Sunday, July 22, 2012

[Paleontology • 2010] Sericipterus wucaiwanensis • A new rhamphorhynchid pterosaur from the Upper Jurassic of Xinjiang, China, and the phylogenetic relationships of basal pterosaurs


Sericipterus wucaiwanensis 
by ~Jconway on @deviantART 

Abstract
A new rhamphorhynchid pterosaur species, Sericipterus wucaiwanensis, gen. et sp. nov., is described from the Upper Jurassic part of the Shishugou Formation in the Xinjiang Autonomous Region of northwest China. Pterosaurs from this unit are the earliest and only records of pterosaurs in the Jurassic of northwest China. The individual specimen is one of the largest known among ‘rhamphorhynchoids,’ or non-pterodactyloid pterosaurs. The holotype comprises an associated skeleton of mostly disarticulated, largely three-dimensional material. Although partly crushed, the preservation in this specimen reveals morphology rarely seen in non-pterodactyloid pterosaurs. This includes a distinct cervical intervertebral articulation morphology that is proposed to be widespread among the non-pterodactyloids. The skull of this new specimen is most similar to that of other rhamphorhynchids, Angustinaripterus longicephalus and Harpactognathus gentryii, found in terrestrial deposits. A phylogenetic analysis of 18 non-pterodactyloid pterosaurs and the Pterodactyloidea places Sericipterus wucaiwanensis with these species within the Rhamphorhynchinae and a monophyletic Rhamphorhynchidae. Unlike previous phylogenetic analyses, the Dimorphodontidae is paraphyletic, the Campylognathoididae is polyphyletic, and the Anurognathidae is the sister group of the Pterodactyloidea. Sericipterus wucaiwanensis, Angustinaripterus longicephalus, Harpactognathus gentryii represent a clade of large pterosaurs that likely lived in the terrestrial settings in which they preserved.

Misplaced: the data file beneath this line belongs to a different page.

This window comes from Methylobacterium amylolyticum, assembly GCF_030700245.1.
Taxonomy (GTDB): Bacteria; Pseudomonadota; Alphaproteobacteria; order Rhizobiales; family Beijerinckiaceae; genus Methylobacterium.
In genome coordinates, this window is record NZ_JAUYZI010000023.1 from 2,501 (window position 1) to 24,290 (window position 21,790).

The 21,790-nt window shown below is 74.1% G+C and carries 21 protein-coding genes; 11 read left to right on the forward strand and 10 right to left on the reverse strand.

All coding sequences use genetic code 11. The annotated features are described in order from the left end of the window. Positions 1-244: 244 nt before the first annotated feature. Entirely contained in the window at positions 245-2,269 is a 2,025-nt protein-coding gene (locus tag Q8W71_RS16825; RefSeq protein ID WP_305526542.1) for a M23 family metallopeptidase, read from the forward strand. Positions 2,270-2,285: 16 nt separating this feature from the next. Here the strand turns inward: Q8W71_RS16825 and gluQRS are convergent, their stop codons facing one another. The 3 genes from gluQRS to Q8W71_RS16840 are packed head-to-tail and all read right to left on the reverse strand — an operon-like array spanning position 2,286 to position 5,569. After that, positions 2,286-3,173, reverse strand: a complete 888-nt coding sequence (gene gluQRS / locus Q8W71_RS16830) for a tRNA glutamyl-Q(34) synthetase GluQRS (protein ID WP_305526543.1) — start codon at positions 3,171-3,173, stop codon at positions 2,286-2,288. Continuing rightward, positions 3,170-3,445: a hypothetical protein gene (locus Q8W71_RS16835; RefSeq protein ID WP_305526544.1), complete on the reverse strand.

Sericipterus wucaiwanensis by ~jconway on @deviantART 

Andres, B.; Clark, J. M.; and Xing, X. 2010. A new rhamphorhynchid pterosaur from the Upper Jurassic of Xinjiang, China, and the phylogenetic relationships of basal pterosaurs. Journal of Vertebrate Paleontology. 30 (1): 163–187. DOI:10.1080/02724630903409220


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